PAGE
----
Monday, February 7, 2011

Black History Month – The Double V Campaign: African Americans and World War II by Michael L. Cooper

February is Black History Month and I thought I would take another look at the African American heroes in World War II. These were men and women who fought for victory for their country and for their own equality in the Armed Services.

In January, 1942, the editor of the Pittsburgh Courier, a leading, well-respected African American newspaper, posed the question “Why should I sacrifice my life to live half American?” Beginning in February, the Courier ran the Double V Campaign, demanding equality for all. The campaign received overwhelming support from black leaders and readers all over the country.

Racial discrimination had always been practiced in all branches of the Armed Forces in this country even after World War II had been declared. But African Americans began to question why they should fight in a war for a country that treated them like second class citizens. Black soldiers were housed in substance conditions, often far from base conveniences, such as churches, movies and even the Post Exchange or PX. They were given menial jobs working as janitors or in the mess halls, and not really trained for any kind combat duty.

And yet, right from the beginning of the US entrance into the war, in 1941, African Americans began to distinguish themselves in battle. For example, Dorie Miller was a messman on the USS West Virginia when it was bombed by the Japanese in Pearl Harbor. Dorie ran up on deck, found his wounded commander and carried him to safety. He returned to the deck, picked up an antiaircraft weapon he had never been trained to use and managed to shoot down four enemy aircraft. When the Courier tracked down the identity of the “Negro messman,” as he was called in all the newspaper articles, and printed his name, Dorie was finally awarded his well deserved Navy Cross for heroism. But if the Courier hadn’t printed his name, Dorie’s brave actions and quick thinking would have gone into obscurity, but now his heroic legacy lives on.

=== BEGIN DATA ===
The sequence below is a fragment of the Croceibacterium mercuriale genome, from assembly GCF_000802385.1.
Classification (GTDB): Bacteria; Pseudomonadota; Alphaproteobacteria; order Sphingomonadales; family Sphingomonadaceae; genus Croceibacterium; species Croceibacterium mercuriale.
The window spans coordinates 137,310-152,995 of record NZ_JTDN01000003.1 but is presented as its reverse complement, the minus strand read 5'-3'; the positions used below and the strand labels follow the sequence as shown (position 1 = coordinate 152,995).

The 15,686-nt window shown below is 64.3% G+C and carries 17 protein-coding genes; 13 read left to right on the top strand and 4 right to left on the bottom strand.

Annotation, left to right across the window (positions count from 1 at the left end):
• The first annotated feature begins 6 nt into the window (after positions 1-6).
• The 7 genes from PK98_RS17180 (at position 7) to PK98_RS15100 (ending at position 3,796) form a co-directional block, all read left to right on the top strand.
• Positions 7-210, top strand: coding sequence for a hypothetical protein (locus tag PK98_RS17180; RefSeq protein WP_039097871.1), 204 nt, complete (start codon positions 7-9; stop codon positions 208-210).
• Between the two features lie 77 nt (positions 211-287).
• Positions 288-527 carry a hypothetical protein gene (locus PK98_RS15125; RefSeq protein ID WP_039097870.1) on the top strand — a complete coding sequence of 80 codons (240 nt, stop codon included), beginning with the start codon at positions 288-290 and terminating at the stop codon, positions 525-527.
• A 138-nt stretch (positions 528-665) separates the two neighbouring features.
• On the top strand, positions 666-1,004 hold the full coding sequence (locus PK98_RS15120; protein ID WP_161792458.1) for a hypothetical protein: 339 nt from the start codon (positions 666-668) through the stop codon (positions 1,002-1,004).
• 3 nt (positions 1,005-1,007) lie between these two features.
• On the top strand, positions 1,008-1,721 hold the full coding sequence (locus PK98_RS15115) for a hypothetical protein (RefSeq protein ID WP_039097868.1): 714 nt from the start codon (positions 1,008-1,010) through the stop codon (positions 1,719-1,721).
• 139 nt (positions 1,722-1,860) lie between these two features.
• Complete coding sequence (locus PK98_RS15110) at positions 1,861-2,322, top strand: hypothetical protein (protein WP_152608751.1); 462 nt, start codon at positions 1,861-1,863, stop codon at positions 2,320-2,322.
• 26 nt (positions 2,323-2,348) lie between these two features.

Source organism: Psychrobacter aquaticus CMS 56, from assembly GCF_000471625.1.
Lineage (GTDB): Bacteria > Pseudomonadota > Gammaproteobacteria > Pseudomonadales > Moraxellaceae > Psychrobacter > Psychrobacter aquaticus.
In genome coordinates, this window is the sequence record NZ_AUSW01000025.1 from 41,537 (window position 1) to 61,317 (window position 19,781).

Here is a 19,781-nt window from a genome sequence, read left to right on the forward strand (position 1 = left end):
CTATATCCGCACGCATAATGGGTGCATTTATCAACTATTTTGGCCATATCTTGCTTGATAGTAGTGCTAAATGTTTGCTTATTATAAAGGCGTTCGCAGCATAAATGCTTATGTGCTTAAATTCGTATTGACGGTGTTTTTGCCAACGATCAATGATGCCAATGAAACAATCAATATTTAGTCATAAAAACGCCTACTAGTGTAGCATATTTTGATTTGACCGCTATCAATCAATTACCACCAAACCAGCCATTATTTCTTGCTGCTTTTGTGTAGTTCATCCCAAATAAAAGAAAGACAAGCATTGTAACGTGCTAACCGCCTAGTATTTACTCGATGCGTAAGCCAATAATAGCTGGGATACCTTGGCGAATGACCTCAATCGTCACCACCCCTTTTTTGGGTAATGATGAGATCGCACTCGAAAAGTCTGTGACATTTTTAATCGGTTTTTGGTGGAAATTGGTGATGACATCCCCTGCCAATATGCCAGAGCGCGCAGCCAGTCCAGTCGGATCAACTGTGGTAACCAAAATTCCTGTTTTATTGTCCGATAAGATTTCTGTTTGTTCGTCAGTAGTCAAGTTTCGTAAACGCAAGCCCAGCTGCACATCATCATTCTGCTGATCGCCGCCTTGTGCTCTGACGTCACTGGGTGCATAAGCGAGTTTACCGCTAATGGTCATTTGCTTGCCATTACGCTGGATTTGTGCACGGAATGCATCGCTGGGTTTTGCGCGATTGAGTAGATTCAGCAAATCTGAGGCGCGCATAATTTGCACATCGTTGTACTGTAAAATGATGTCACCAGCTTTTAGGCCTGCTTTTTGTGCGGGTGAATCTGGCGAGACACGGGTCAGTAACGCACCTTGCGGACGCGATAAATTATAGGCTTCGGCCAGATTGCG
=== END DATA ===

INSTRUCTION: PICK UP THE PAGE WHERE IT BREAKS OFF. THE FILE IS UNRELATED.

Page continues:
Michael L. Cooper traces the history of the campaign from it beginnings to the end of the war and beyond. Change first began with the construction of Fort Huachuca in Arizona, an all black base that was at least built on the same standard as the white bases. There, the Ninety-third Division was first formed and trained for combat in the Pacific against the Japanese. He tells about other heroes who performed so gallantly on both the Western and the Pacific fronts. Cooper ends with the awarding of the Medal of Honor, the country’s highest honor, to seven African American soldiers from World War II. Unfortunately, this didn’t happen until 1997, when President Clinton had the honor of recognizing their contributions. It was a long time coming!

The Double V Campaign shows one way that the power of the people and press began the long road to change the climate of racial prejudice that has gripped this country right from the beginning. This is an excellent book for introducing this topic, as well as an interesting, but again little taught aspect of African American history.

This book is recommended for readers age 11 and up.
This book was borrowed the Yorkville Branch of the NYPL.


For more information on The Double V Campaign, see Newspapers - The Pittsburgh Courier and
Fighting For Democracy - African Americans

Non-Fiction Monday is hosted this week by Wild About Nature


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